If you are what you eat, Berliners are made of currywurst. The homegrown flavor of postwar Berlin is Herta Heuwer's patented sauce of English curry, Worcestershire sauce and ketchup, slathered over sliced pork sausage that's first been steamed, then fried. Every Berlin mayor has to get an official photo taken with the stuff before they'll even let him in the building. The city's also installed a Currywurst Museum. They eat more currywurst per capita than we eat pizzas.
But no one has opened a dedicated currywurst cart in Portland until now. The new Deutschland Curry cart is all about the sausage—specifically, cumin-spiced pork bratwurst made with the help of a butcher in deeply German Mt. Angel.
The best item at the cart is the original. The cart's paprika currywurst and fries ($6.50) has an affably faithful rendition of Heuwer's sweet-tangy Chillup sauce, with just enough spice to bother a German (which is to say, not much). The fries are hand-cut, crisp on the outside and soft on the inside, with an option for Berlin's customary mayo as a dipping sauce. The basket is a spaceship back to the unsavory tourist sections of the Ku'damm.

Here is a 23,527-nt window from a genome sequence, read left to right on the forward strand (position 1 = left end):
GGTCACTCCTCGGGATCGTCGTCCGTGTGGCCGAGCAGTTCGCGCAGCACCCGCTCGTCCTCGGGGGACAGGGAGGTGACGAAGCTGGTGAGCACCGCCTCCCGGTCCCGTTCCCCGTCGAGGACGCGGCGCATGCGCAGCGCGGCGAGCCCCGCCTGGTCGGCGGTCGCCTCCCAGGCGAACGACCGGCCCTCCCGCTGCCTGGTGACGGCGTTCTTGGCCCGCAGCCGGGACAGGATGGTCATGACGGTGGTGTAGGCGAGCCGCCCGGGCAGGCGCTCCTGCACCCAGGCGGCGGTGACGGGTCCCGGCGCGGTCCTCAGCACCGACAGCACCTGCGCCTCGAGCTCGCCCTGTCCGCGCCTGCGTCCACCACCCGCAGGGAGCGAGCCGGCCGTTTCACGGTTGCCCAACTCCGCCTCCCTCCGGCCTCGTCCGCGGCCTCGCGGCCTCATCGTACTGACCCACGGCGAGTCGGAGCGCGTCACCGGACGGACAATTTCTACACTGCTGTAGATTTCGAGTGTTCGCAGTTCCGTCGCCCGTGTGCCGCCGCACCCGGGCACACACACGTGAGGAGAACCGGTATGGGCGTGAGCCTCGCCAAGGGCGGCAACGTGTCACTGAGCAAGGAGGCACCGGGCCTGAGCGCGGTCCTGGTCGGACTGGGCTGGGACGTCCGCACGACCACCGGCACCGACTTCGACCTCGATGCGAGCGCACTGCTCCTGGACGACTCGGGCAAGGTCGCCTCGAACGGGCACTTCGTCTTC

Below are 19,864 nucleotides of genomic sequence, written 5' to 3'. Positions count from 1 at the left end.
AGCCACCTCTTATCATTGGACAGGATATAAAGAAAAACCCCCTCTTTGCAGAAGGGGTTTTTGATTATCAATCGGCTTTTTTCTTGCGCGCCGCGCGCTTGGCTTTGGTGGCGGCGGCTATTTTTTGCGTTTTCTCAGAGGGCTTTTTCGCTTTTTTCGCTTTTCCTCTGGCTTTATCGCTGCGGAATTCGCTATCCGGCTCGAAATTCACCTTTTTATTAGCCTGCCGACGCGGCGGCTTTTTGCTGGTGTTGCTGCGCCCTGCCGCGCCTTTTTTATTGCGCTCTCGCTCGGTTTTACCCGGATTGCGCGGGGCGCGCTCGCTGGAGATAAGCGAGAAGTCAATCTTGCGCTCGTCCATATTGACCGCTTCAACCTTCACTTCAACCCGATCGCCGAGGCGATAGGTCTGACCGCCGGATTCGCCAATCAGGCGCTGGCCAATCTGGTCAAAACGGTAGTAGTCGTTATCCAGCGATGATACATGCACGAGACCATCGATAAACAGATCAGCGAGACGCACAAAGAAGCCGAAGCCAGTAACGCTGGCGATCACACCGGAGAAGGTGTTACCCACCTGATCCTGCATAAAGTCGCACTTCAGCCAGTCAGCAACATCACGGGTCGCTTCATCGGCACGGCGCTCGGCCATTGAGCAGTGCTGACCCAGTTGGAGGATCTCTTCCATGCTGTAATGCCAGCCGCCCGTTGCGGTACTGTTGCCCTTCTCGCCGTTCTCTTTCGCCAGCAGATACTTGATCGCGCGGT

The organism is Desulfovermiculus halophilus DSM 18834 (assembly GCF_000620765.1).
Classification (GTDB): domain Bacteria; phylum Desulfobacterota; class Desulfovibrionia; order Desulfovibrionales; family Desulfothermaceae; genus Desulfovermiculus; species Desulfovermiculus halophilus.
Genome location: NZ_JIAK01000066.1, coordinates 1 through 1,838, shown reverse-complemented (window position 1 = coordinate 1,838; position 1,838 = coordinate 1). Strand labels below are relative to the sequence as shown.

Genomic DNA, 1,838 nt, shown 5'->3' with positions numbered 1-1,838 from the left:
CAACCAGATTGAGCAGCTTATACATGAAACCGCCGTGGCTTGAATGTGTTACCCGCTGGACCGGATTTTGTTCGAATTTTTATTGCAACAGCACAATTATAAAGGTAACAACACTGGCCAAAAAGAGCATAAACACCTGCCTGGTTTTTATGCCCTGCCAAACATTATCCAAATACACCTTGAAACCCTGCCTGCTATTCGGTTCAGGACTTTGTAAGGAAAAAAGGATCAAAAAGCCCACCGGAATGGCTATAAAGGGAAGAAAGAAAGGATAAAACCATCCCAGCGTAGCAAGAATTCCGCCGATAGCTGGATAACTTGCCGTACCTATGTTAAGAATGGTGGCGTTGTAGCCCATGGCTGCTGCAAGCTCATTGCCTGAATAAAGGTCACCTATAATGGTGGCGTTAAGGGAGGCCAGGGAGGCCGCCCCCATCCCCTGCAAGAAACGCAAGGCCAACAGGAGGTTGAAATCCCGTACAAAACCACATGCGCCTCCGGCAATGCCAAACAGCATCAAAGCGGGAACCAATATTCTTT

Of the wurst variations, stick to the Hungarian lecso dog ($6), a hot-dog-bunned brat slathered in a fondue made from Tillamook aged white cheddar and a stew of acidic paprika, tomato and peppers. The lentil dog ($6), on the other hand, is an experiment gone wrong—it's like a hot dog that fell in cumin mud—and the fondue brat without the lecso ($6.75) is a dull white paste.
But all the cart really needs, as every Berliner knows, is the straight-up currywurst and fries, plus access to beer. As Herbert Grönemeyer noted in his smash German hit "Currywurst," that curry sure does make you thirsty.
- Order this: Currywurst ($6.50).
- Iâll pass: The lentils are a no.
GO: Deutschland Curry, Southwest 5th Avenue and Stark Street, 866-5903, deutschlandcurry.com. 11 am-3 pm Monday-Friday.